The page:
Channing Tatum’s muscular character “Magic” Mike Lane, stripper and handsome sex-positive recipient of the thirsty female gaze, is back again for this wacky but hastily packaged and oddly anti-climactic threequel from director Steven Soderbergh and screenwriter Reid Carolin.
As the US emerges from the Covid pandemic, Mike has been through some tough times. He’s approaching his 40th birthday (but looking good), a business he started has failed, and now he works as a bartender. But as he serves drinks in a good mood at a posh charity gala in Miami, there’s a connection between him and socialite hostess Max Mendoza (Salma Hayek). Sizzlingly sexy Max learns from one of her guests – this is Kim, played by Caitlin Gerard, a veteran of 2012’s first Magic Mike movie – that Mike was a smoking hot dancer and so Max asks him to a private show. Mike commits to a rousing quasi-sex scene, and lovesick Max takes Mike to London to direct and choreograph a well-oiled male dance show in the grand theater she’s been given by her soon-to-be ex. spouse in divorce proceedings.
There’s quite a bit of fun and some nice dancing scenes along the way; Ayub Khan-Din is funny when Max’s funny valet Victor and Vicki Pepperdine get it right as the downtrodden British bureaucrat who is persuaded to reverse her objections to the show with a private group dance on the top deck of a bus. But the film is laced with a strange kind of eccentricity and features the most mind-boggling “Intermission” gag I’ve ever seen – a cod interval, placed almost randomly, with the word “Intermission” over a cute picture of puppies, with no comedic impact .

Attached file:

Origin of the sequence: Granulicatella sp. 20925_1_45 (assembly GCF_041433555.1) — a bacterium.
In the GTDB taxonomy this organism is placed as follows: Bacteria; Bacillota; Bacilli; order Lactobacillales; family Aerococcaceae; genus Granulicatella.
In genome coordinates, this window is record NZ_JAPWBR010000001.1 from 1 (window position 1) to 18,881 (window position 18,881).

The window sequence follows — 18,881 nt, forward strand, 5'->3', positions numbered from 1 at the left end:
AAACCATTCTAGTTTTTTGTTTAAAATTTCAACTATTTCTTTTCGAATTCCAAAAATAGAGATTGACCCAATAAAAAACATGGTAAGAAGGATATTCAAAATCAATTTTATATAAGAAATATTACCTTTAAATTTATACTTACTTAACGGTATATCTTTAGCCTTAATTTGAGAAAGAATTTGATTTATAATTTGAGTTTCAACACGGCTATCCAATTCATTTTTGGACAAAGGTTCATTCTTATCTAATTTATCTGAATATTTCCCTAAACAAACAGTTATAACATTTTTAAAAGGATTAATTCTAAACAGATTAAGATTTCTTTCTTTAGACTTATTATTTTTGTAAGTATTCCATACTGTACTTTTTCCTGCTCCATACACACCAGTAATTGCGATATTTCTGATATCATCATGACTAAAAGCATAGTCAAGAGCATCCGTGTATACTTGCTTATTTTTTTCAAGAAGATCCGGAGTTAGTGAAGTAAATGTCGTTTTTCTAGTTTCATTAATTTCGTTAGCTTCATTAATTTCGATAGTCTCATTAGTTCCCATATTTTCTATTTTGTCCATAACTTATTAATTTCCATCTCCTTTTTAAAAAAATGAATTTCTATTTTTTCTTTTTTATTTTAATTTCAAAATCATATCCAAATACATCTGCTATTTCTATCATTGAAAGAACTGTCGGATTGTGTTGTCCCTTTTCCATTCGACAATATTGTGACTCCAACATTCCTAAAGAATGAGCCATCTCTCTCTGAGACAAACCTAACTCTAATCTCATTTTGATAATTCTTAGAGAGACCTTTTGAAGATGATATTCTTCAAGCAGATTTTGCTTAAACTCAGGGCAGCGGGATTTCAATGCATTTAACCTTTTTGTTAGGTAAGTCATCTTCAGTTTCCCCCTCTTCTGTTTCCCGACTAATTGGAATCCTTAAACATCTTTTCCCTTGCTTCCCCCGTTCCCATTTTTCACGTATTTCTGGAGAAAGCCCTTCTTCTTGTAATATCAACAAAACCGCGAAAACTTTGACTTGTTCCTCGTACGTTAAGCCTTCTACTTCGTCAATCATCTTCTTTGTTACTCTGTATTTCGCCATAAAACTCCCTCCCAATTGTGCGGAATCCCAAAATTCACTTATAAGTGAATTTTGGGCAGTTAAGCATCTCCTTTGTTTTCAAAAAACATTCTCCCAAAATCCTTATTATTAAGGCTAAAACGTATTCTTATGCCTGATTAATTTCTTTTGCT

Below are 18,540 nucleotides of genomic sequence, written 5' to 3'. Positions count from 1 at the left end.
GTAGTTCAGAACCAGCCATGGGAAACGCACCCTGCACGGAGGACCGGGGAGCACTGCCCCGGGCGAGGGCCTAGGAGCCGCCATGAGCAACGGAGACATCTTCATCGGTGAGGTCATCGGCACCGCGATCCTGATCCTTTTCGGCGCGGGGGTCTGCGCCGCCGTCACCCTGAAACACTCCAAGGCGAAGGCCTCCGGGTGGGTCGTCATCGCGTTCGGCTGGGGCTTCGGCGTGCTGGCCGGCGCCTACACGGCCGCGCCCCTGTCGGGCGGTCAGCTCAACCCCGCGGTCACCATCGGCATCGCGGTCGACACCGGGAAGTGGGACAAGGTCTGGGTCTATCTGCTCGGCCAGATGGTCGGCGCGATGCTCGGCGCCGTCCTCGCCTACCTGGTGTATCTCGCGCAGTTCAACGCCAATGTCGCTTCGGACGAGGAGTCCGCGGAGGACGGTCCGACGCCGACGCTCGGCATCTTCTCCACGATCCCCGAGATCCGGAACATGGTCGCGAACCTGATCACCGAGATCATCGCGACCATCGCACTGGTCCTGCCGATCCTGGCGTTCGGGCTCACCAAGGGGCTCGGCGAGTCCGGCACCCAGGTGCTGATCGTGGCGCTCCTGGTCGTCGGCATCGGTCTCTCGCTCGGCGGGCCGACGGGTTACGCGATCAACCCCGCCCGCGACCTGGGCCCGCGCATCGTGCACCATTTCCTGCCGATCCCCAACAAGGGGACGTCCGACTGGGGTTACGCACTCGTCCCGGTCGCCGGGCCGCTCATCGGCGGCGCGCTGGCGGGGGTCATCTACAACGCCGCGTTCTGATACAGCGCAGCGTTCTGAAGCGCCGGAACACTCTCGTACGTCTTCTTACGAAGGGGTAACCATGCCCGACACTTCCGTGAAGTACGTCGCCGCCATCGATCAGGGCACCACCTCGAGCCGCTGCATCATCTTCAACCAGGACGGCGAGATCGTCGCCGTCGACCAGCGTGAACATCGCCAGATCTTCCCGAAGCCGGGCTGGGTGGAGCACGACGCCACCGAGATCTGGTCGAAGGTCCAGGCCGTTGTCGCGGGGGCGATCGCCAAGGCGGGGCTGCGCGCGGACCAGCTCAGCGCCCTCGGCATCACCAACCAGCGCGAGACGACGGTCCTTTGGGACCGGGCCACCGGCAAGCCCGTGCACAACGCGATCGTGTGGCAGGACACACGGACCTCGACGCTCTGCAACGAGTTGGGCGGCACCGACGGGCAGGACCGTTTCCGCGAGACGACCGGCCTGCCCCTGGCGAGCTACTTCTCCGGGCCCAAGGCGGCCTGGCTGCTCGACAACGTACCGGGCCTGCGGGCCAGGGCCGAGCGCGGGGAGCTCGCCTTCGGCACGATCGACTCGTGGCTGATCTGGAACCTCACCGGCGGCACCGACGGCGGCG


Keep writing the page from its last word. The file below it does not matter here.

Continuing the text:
Plus, the entire film has a cobbled together feel, almost as if Soderbergh only directed a few key scenes and left the rest to someone else: Mike-Max’s first private dance, the pair staring at each other in close-up over dinner. , then kissing in the back of a cab. The other components, even the big choreographed sequences, feel a bit generic. And towards the end, the spotlight unsettlingly swings away from Hayek and the all-important Mike-Max relationship to two other rather pointless female characters: Hannah (Juliette Motamed), the show’s star, and a “female ballet dancer.” dancer’ with whom Mike actually dances in front of the audience.
So why couldn’t Tatum have a dance scene on stage with Hayek, who is a very good mover after all? It’s mind-boggling, and the dramatic tension and focus disappears with the elaborate final dance scene. But it’s nice to see Tatum back: a natural performer with great physical grace and (underused) comedic style.
• Magic Mike’s Last Dance will be released on February 9 in Australia and February 10 in the US and UK.